Acts 2:38
Then Peter said unto them, Repent, and be baptized every one of you in the name of Jesus Christ for the remission of sins, and ye shall receive the gift of the Holy Ghost.
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(38) Repent, and be baptized every one of you in the name of Jesus Christ.—The work of the Apostles is, in one sense, a continuation, in another a development, of that of the Baptist. There is the same indispensable condition of “repentance”—i.e. a change of heart and will—the same outward rite as the symbol of purification, the same promise of forgiveness which that change involves. But the baptism is now, as it had not been before, in the name of Jesus Christ, and it is connected more directly with the gift of the Holy Spirit. The question presents itself, Why is the baptism here, and elsewhere in the Acts (Acts 10:48; Acts 19:5), “in the name of Jesus Christ,” while in Matthew 28:19, the Apostles are commanded to baptize in the name of the Father, the Son, and the Holy Spirit? Various explanations have been given. It has been said that baptism in the Name of any one of the Persons of the Trinity, involves the Name of the other Two. It has even been assumed that St. Luke meant the fuller formula when he used the shorter one. But a more satisfactory solution is, perhaps, found in seeing in the words of Matthew 28:19 (see Note there) the formula for the baptism of those who, as Gentiles. had been “without God in the world, not knowing the Father;” while for converts from Judaism, or those who had before been proselytes to Judaism, it was enough that there should be the distinctive profession of their faith in Jesus as the Christ, the Son of God, added on to their previous belief in the Father and the Holy Spirit. In proportion as the main work of the Church of Christ lay among the Gentiles, it was natural that the fuller form should become dominant, and finally be used exclusively. It is interesting here, also, to compare the speech of St. Peter with the stress laid on baptism in his Epistle (1Peter 3:21).

Ye shall receive the gift of the Holy Ghost.—The word for “gift” (dôrea) is generic, and differs from the more specific “gift” (charisma) of 1Corinthians 12:4; 1Corinthians 12:9; 1Corinthians 12:28. The Apostle does not necessarily promise startling and marvellous powers, but in some way they should all feel that a new Spirit was working in them, and that that Spirit was from God.

2:37-41 From the first delivery of that Divine message, it appeared that there was Divine power going with it; and thousands were brought to the obedience of faith. But neither Peter's words, nor the miracle they witnessed, could have produced such effects, had not the Holy Spirit been given. Sinners, when their eyes are opened, cannot but be pricked to the heart for sin, cannot but feel an inward uneasiness. The apostle exhorted them to repent of their sins, and openly to avow their belief in Jesus as the Messiah, by being baptized in his name. Thus professing their faith in Him, they would receive remission of their sins, and partake of the gifts and graces of the Holy Spirit. To separate from wicked people, is the only way to save ourselves from them. Those who repent of their sins, and give up themselves to Jesus Christ, must prove their sincerity by breaking off from the wicked. We must save ourselves from them; which denotes avoiding them with dread and holy fear. By God's grace three thousand persons accepted the gospel invitation. There can be no doubt that the gift of the Holy Ghost, which they all received, and from which no true believer has ever been shut out, was that Spirit of adoption, that converting, guiding, sanctifying grace, which is bestowed upon all the members of the family of our heavenly Father. Repentance and remission of sins are still preached to the chief of sinners, in the Redeemer's name; still the Holy Spirit seals the blessing on the believer's heart; still the encouraging promises are to us and our children; and still the blessings are offered to all that are afar off.Then Peter said unto them - Peter had been the chief speaker, though others had also addressed them. He now, in the name of all, directed the multitude what to do.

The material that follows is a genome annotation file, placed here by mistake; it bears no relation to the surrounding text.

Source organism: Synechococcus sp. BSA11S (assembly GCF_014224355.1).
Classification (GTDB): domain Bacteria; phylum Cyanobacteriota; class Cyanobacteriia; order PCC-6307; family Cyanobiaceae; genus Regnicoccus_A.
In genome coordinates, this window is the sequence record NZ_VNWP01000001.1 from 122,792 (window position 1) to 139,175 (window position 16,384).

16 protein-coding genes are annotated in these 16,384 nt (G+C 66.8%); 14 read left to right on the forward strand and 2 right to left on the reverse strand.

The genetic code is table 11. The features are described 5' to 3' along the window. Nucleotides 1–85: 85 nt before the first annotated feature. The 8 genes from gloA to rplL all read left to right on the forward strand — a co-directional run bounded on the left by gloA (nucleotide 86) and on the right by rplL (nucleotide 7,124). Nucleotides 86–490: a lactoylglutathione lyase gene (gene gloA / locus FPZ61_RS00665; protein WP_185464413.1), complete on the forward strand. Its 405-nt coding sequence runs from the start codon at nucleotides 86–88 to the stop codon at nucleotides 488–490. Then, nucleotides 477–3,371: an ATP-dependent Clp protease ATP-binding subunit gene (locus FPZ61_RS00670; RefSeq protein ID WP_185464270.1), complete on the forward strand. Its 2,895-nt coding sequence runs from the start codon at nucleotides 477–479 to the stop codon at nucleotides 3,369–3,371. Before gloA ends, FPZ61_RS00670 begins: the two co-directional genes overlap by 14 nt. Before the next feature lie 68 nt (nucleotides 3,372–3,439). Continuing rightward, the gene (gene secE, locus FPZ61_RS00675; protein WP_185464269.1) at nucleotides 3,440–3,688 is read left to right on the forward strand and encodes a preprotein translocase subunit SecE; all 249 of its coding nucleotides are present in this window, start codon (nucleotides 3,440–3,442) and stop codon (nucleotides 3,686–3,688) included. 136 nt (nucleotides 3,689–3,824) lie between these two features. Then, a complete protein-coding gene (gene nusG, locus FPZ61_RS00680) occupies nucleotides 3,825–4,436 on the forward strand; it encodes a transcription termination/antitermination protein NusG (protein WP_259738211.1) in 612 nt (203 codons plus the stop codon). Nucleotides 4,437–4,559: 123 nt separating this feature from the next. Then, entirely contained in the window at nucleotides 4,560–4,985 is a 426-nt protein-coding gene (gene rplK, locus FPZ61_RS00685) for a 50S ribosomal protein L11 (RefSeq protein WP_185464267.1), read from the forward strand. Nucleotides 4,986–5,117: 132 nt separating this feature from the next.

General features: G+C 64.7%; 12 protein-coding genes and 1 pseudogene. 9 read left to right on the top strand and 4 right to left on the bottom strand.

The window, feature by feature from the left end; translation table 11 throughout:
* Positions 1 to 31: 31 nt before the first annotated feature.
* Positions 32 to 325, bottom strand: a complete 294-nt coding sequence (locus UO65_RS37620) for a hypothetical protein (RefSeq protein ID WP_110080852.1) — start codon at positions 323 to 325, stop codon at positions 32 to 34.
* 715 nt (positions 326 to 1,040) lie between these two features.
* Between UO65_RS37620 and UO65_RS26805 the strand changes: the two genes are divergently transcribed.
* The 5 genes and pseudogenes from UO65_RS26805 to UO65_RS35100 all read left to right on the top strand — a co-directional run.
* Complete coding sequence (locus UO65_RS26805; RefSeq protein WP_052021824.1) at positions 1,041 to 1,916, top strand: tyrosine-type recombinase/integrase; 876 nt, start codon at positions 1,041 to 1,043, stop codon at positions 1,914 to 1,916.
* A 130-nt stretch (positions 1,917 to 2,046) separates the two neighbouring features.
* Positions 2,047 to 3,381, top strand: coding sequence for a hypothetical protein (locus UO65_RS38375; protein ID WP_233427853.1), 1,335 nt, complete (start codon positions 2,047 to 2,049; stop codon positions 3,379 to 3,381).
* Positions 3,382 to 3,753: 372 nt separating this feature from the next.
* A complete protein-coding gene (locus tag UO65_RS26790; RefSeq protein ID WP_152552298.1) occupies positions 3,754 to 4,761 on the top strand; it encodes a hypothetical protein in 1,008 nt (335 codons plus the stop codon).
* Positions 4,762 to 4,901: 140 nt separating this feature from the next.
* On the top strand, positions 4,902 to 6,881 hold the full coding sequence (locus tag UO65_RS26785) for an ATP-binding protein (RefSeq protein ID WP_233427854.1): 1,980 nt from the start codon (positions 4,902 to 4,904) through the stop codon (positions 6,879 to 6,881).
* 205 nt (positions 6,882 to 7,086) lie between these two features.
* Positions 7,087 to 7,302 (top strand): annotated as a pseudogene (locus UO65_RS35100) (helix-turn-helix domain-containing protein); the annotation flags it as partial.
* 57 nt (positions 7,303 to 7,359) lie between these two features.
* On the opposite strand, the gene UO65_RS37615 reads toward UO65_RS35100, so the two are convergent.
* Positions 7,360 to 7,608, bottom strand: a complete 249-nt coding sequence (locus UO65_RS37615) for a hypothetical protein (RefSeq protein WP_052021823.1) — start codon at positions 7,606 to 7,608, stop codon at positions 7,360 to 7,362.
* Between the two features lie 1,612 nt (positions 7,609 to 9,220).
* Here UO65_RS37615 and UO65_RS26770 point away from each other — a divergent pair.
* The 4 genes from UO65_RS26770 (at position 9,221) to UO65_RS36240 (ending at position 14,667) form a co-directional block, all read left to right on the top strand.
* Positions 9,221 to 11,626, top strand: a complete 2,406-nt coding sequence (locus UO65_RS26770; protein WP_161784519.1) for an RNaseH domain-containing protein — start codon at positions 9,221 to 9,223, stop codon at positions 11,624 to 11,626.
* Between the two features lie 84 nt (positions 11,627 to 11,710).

Repent - See the notes on Matthew 3:2. Repentance implies sorrow for sin as committed against God, along with a purpose to forsake it. It is not merely a fear of the consequences of sin or of the wrath of God in hell. It is such a view of sin, as evil in itself, as to lead the mind to hate it and forsake it. Laying aside all view of the punishment of sin, the true penitent hates it. Even if sin were the means of procuring him happiness; if it would promote his gratification and be unattended with any future punishment, he would hate it and turn from it. The mere fact that it is evil, and that God hates it, is a sufficient reason why those who are truly penitent hate it and forsake it. False repentance dreads the consequences of sin; true repentance dreads sin itself. These persons whom Peter addressed had been merely alarmed; they were afraid of wrath, and especially of the wrath of the Messiah. They had no true sense of sin as an evil, but were simply afraid of punishment. This alarm Peter did not regard as by any means genuine repentance. Such conviction for sin would soon wear off, unless their repentance became thorough and complete. Hence, he told them to repent, to turn from sin, to exercise sorrow for it as an evil and bitter thing, and to express their sorrow in the proper manner. We may learn here:

(1) That there is no safety in mere conviction for sin: it may soon pass off, and leave the soul as thoughtless as before.

(2) there is no goodness or holiness in mere alarm or conviction. The devils ...tremble. A man may fear who yet has a firm purpose to do evil, if he can do it with impunity.

(3) many are greatly troubled and alarmed who never repent. There is no situation where souls are so easily deceived as here. Alarm is taken for repentance; trembling for godly sorrow; and the fear of wrath is taken to be the true fear of God.

(4) true repentance is the only thing in such a state of mind that can give any relief. An ingenuous confession of sin, a solemn purpose to forsake it, and a true hatred of it, is the only thing that can give the mind composure. Such is the constitution of the mind that nothing else will furnish relief. But the moment we are willing to make an open confession of guilt, the mind is delivered of its burden, and the convicted soul finds peace. Until this is done, and the hold on sin is broken, there can be no peace.